Owing to population aging, the social impact of osteoarthritis (OA)—the most common musculoskeletal disease—is expected to increase dramatically. Yet, therapy is still limited to palliative treatments or surgical intervention, and disease-modifying OA (DMOA) drugs are scarce, mainly because of the absence of relevant preclinical OA models. Therefore, in vitro models that can reliably predict the efficacy of DMOA drugs are needed. Here, we show, using a newly developed microphysiological cartilage-on-a-chip model that enables the application of strain-controlled compression to three-dimensional articular cartilage microtissue, that a 30% confined compression recapitulates the mechanical factors involved in OA pathogenesis and is sufficient to induce OA traits. Such hyperphysiological compression triggers a shift in cartilage homeostasis towards catabolism and inflammation, hypertrophy, and the acquisition of a gene expression profile akin to those seen in clinical osteoarthritic tissue. The cartilage on-a-chip model may enable the screening of DMOA candidates.
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The main data supporting the findings of this study are available within the paper and its Supplementary Information. All data generated for this study are available from the corresponding author upon reasonable request.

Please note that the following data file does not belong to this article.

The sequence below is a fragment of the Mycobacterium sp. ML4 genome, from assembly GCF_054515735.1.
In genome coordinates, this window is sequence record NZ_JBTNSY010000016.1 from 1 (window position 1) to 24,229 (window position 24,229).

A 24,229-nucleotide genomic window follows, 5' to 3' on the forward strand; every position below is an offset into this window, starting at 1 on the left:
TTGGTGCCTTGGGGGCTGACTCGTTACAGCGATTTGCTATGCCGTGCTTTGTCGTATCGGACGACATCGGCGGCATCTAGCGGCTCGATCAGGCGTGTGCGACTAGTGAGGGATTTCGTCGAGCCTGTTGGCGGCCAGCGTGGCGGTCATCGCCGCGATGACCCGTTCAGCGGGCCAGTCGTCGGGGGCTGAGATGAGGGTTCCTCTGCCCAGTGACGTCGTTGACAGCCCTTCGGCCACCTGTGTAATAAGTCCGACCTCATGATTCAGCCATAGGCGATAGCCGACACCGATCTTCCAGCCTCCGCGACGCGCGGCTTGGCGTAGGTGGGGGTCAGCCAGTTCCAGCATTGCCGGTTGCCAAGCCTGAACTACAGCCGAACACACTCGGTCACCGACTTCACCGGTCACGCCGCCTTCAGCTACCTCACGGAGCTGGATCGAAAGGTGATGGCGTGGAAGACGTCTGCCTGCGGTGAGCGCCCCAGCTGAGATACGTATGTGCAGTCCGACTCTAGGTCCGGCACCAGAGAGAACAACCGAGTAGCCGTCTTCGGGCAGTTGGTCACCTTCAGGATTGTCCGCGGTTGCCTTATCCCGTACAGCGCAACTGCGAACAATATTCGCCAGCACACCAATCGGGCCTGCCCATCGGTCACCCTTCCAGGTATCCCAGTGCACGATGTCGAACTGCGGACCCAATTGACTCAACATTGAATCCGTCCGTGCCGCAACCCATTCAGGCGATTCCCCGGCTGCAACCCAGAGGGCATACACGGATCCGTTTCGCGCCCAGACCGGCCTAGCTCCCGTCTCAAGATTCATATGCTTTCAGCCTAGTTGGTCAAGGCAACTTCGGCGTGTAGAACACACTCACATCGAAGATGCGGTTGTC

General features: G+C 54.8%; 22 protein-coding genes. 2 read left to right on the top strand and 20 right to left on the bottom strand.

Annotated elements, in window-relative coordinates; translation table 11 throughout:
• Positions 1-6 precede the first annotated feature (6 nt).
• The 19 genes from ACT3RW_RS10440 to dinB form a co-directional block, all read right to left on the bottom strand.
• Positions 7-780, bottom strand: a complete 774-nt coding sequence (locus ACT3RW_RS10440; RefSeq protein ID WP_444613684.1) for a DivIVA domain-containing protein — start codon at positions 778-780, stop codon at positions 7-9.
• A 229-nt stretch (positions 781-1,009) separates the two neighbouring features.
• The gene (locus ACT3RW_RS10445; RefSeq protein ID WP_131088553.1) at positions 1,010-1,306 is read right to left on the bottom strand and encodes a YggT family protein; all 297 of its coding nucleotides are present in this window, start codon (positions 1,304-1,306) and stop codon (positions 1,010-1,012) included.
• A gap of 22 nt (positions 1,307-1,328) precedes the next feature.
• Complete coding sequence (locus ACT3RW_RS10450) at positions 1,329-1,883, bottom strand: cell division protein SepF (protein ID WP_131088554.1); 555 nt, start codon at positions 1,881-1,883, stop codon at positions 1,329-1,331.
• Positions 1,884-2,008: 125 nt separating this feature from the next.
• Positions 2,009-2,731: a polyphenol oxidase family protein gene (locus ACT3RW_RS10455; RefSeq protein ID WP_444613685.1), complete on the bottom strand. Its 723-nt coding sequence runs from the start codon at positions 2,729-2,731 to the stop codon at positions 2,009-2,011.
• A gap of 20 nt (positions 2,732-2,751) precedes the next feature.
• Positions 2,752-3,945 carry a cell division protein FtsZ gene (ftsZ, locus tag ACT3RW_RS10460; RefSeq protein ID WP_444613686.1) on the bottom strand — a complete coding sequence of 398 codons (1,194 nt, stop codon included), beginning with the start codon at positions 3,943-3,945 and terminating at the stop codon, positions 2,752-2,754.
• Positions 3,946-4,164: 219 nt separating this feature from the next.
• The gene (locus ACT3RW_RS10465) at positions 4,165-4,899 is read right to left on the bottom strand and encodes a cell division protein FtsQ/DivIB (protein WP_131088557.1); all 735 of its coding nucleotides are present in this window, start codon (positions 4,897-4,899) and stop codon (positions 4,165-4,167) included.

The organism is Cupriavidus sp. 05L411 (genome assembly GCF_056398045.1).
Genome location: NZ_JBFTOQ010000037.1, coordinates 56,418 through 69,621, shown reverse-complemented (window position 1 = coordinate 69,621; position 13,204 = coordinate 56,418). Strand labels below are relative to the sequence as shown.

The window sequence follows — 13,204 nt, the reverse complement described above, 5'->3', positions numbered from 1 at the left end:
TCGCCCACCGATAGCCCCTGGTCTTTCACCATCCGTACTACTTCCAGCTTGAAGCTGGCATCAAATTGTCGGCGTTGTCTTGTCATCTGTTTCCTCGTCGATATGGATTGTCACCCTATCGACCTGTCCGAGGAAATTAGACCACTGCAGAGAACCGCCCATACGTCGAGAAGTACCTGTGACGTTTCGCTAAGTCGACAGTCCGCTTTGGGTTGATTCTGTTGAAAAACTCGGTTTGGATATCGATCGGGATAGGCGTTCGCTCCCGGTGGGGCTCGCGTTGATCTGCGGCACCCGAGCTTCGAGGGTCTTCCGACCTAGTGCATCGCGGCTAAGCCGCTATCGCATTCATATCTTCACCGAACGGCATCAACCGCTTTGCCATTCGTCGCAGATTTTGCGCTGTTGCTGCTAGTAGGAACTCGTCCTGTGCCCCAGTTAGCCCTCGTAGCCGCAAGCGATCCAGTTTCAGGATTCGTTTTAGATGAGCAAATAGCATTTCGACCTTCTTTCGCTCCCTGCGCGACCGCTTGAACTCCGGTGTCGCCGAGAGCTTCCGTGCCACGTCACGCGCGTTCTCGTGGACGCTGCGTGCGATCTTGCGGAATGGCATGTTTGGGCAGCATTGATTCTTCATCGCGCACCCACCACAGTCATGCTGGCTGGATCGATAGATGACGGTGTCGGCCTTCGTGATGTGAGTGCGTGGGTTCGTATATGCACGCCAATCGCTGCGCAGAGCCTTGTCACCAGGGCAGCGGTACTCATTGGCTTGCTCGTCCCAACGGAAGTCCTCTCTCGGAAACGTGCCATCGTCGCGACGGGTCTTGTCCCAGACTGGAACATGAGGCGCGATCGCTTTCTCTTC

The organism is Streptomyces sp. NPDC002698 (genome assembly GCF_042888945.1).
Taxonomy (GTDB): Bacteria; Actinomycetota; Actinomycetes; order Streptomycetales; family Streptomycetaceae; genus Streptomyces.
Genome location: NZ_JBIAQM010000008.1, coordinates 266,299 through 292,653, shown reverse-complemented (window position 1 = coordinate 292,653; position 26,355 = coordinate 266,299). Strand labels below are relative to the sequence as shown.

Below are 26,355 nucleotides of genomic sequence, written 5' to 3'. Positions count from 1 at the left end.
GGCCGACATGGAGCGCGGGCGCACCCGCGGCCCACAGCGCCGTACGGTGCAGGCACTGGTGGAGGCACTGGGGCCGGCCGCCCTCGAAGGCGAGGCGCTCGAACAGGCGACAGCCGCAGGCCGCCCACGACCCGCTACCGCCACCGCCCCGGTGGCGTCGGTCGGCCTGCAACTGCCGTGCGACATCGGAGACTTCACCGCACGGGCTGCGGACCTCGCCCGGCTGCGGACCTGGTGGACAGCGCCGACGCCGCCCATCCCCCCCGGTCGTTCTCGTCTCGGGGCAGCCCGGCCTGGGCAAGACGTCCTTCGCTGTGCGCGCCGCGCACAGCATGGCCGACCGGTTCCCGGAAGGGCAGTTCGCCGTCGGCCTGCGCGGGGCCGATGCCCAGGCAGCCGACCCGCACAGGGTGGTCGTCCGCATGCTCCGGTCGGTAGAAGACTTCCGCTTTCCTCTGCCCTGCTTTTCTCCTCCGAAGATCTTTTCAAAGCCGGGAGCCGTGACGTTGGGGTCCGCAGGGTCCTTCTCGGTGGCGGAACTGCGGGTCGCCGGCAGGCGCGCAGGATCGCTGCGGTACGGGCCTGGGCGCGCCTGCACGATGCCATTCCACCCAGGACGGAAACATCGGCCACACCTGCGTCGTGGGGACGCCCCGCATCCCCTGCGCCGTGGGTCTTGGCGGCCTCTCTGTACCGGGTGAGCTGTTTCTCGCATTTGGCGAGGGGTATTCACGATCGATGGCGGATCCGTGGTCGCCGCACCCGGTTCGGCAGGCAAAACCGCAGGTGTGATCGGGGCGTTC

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We are grateful to G. Pagenstert for provision of the articular cartilage biopsies. We also thank Fidia Farmaceutici (Italy) for provision of the HYADD 4 and LMW-HA compounds—in particular, D. Galesso, R. Beninatto and C. Guarise for feedback on the results. Device manufacturing was partially performed at PoliFAB—the micro- and nanofabrication facility of Politecnico di Milano. This work was partially funded by the Swiss National Science Foundation (numbers 310030_149614/1 and 310030_175660/1).
The authors declare no competing interests.
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Occhetta, P., Mainardi, A., Votta, E. et al. Hyperphysiological compression of articular cartilage induces an osteoarthritic phenotype in a cartilage-on-a-chip model. Nat Biomed Eng 3, 545–557 (2019). https://doi.org/10.1038/s41551-019-0406-3
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